After returning to France, Michel Redolfi served as the director of the Centre International De Recherche Musicale (CIRM) in Nice from 1987 to 1998, simultaneously leading a contemporary music festival MANCA (Musiques Actuelles Nice-Côte d'Azur). In 2003, he established Audionaute, an independent production studio and label focused on underwater music and related innovative projects. Redolfi's studio was commissioned to create an immersive sound design environment for Nice tramway system in 2007.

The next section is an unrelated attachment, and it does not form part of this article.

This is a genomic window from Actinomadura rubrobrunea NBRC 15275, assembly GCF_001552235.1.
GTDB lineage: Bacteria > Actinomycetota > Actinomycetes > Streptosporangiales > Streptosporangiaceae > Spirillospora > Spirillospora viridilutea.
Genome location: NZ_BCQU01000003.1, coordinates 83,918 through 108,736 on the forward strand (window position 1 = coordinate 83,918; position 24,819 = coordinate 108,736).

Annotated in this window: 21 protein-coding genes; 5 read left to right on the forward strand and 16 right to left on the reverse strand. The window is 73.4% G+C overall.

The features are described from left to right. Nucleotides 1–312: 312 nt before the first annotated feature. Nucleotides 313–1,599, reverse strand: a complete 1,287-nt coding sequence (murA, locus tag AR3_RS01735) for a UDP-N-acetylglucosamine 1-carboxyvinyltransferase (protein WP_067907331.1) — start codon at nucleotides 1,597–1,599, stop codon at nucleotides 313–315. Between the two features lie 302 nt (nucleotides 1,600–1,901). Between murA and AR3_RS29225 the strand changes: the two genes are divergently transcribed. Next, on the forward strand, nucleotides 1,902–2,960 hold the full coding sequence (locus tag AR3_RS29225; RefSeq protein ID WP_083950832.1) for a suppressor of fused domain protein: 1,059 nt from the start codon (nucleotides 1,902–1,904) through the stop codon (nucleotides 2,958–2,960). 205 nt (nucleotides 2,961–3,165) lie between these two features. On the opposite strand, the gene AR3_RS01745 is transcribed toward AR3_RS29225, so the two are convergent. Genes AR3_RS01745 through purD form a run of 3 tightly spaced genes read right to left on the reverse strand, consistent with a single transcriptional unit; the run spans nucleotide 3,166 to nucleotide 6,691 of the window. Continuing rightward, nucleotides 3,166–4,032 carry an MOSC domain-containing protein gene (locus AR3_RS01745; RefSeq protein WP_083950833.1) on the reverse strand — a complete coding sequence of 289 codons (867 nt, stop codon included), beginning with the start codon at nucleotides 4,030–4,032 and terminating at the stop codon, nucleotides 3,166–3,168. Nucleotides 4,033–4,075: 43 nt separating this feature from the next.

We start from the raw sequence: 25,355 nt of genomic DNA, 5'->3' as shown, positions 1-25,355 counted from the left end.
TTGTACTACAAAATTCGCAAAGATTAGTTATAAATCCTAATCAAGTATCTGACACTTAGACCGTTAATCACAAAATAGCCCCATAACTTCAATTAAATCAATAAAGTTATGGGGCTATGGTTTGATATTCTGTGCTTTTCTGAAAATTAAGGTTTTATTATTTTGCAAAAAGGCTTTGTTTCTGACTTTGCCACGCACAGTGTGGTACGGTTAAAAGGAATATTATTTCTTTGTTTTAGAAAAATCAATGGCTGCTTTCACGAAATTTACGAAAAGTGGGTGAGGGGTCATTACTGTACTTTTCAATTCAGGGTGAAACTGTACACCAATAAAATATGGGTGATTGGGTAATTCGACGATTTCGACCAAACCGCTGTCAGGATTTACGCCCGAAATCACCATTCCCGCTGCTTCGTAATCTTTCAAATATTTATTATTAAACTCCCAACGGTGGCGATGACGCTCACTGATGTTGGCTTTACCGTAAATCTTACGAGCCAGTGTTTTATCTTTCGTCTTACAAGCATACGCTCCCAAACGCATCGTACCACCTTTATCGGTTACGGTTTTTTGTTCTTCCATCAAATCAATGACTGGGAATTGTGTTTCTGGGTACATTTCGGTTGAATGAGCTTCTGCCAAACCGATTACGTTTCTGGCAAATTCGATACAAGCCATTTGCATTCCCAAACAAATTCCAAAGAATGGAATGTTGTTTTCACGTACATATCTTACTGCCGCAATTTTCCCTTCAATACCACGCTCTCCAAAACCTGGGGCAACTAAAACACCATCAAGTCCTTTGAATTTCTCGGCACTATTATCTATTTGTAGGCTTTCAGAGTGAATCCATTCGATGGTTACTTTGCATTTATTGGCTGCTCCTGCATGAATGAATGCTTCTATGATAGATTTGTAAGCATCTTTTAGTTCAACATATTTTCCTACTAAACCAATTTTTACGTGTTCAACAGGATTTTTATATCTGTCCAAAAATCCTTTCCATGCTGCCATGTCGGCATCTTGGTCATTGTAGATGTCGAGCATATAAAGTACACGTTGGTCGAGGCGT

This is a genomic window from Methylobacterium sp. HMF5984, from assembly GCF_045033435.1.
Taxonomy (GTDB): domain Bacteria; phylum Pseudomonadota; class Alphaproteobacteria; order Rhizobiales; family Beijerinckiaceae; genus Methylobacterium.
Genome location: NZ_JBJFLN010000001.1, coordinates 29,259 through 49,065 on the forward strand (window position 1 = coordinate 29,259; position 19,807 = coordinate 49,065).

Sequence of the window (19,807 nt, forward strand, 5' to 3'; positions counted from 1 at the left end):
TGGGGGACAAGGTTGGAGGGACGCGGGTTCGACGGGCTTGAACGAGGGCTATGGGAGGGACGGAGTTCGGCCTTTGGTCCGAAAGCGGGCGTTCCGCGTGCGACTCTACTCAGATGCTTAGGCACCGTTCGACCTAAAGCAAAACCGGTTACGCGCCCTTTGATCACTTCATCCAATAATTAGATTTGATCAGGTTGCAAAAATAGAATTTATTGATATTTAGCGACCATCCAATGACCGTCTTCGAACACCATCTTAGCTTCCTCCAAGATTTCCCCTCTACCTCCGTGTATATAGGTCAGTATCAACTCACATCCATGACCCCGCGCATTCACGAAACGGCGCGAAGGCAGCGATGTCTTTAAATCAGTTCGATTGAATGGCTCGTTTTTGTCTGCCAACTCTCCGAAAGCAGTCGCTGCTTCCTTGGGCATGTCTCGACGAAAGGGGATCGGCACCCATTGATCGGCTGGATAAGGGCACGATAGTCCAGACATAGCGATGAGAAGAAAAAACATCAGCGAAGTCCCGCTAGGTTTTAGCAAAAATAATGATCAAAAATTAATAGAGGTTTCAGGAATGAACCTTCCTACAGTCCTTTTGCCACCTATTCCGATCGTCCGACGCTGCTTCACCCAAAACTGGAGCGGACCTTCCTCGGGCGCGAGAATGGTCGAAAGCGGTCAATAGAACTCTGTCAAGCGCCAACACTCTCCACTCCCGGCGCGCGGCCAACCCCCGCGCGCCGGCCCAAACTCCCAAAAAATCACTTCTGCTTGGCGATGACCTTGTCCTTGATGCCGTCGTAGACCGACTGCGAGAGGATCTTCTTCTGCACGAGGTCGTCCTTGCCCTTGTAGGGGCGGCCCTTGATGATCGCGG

As a composer, Michel Redolfi had written instrumental and vocal pieces for Thomas Bloch, Pierre-Yves Artaud, Jean-Paul Celea, Steve Shehan, Jean-Pierre Drouet, Michael Lonsdale, Yumi Nara, and Susan Belling (Vox In Vitro opera with Belling's electronically-reenacted voice, originally performed in November 2000 in complete darkness at the Abbaye Saint-Bénigne scriptorium in Dijon). He also wrote music for Roland Petit, Patrice Barthès, Brigitte Lefebvre, Jean Marc Matos and other choreographers, produced sound design for Luc Besson's Le Grand Bleu film and several animation works by William Latham, and created several works for radio, such as Walkdog series for France Culture and Riviera Roulette for WDR The Cologne Broadcasts. In collaboration with painter Hervé Di Rosa, Redolfi produced Berceuses and Jungle CD/artbooks, published by Albin Michel in Livre/Laser series.